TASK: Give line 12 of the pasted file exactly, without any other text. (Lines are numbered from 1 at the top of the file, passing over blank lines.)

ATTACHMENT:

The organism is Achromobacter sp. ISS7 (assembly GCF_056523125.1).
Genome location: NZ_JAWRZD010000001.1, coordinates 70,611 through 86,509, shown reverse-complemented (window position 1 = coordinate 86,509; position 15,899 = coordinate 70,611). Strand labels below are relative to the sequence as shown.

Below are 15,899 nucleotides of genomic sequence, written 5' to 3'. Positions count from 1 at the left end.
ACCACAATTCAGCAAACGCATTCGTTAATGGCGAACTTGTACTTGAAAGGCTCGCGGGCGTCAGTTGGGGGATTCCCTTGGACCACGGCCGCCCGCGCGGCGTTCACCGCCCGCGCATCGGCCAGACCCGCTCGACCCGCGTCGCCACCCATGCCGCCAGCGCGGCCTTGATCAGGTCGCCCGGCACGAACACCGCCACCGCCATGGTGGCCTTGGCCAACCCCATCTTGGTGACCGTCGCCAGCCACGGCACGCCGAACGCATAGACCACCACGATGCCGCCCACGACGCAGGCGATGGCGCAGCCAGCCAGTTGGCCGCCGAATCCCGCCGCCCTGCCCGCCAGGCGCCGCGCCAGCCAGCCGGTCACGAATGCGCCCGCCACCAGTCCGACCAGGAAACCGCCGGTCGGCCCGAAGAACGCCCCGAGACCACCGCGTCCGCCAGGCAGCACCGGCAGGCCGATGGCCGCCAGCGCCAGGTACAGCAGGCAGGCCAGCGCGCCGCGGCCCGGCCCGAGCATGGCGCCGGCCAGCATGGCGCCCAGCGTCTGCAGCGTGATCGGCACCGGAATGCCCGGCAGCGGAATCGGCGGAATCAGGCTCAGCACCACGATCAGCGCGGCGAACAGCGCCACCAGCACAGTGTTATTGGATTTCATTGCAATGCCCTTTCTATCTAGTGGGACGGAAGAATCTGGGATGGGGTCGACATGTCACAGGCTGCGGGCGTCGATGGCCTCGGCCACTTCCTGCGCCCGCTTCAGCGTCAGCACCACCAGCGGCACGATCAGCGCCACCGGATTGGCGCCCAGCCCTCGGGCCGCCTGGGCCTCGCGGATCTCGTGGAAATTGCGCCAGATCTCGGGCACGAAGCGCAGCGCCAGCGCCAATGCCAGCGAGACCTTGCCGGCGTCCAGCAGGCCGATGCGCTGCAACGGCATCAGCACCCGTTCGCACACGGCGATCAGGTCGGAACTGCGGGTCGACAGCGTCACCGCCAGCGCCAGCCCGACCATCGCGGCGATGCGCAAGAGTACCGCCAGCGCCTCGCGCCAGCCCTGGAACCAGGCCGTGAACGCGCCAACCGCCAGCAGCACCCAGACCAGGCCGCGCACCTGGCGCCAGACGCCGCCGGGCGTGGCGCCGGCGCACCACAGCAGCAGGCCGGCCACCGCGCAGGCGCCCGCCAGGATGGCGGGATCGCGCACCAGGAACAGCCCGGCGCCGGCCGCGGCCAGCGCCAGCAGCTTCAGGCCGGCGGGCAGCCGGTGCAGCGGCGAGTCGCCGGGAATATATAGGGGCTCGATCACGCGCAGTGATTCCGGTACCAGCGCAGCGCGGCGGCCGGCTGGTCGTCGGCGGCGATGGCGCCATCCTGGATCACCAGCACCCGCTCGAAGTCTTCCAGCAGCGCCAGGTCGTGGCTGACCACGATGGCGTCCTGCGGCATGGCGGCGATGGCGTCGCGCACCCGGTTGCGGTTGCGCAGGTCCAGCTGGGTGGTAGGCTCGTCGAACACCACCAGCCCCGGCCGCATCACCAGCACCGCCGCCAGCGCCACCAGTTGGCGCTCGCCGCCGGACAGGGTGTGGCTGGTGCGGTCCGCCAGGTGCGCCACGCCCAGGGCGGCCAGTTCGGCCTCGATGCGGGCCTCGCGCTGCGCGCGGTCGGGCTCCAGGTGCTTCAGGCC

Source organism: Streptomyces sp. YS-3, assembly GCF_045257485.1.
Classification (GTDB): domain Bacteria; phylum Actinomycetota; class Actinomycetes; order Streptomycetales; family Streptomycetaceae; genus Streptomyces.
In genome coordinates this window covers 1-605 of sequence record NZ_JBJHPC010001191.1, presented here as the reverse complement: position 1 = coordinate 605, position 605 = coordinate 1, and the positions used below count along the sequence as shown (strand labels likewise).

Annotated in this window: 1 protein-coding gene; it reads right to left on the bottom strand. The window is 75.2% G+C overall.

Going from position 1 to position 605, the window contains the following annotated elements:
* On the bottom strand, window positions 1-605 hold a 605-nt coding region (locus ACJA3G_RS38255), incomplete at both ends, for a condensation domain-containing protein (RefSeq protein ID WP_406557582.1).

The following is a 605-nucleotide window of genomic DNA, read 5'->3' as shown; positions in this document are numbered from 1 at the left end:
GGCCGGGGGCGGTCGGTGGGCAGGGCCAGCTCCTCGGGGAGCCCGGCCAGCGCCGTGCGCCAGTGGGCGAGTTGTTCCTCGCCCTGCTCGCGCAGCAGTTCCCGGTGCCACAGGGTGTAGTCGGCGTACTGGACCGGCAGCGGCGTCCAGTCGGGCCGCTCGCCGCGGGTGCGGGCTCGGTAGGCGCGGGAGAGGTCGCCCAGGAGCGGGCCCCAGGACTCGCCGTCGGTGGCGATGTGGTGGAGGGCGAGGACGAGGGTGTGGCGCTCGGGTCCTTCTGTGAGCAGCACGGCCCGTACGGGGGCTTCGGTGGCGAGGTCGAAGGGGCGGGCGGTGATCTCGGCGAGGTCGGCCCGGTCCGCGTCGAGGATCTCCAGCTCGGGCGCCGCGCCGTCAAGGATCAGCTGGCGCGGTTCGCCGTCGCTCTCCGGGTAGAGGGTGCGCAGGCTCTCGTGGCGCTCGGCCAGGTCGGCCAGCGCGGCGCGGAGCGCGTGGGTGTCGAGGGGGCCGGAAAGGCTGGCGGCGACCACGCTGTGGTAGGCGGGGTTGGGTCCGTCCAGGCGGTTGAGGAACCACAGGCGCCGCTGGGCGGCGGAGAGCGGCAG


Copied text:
GGCCGGGGGCGGTCGGTGGGCAGGGCCAGCTCCTCGGGGAGCCCGGCCAGCGCCGTGCGCCAGTGGGCGAGTTGTTCCTCGCCCTGCTCGCGCAGCAGTTCCCGGTGCCACAGGGTGTAGTCGGCGTACTGGACCGGCAGCGGCGTCCAGTCGGGCCGCTCGCCGCGGGTGCGGGCTCGGTAGGCGCGGGAGAGGTCGCCCAGGAGCGGGCCCCAGGACTCGCCGTCGGTGGCGATGTGGTGGAGGGCGAGGACGAGGGTGTGGCGCTCGGGTCCTTCTGTGAGCAGCACGGCCCGTACGGGGGCTTCGGTGGCGAGGTCGAAGGGGCGGGCGGTGATCTCGGCGAGGTCGGCCCGGTCCGCGTCGAGGATCTCCAGCTCGGGCGCCGCGCCGTCAAGGATCAGCTGGCGCGGTTCGCCGTCGCTCTCCGGGTAGAGGGTGCGCAGGCTCTCGTGGCGCTCGGCCAGGTCGGCCAGCGCGGCGCGGAGCGCGTGGGTGTCGAGGGGGCCGGAAAGGCTGGCGGCGACCACGCTGTGGTAGGCGGGGTTGGGTCCGTCCAGGCGGTTGAGGAACCACAGGCGCCGCTGGGCGGCGGAGAGCGGCAG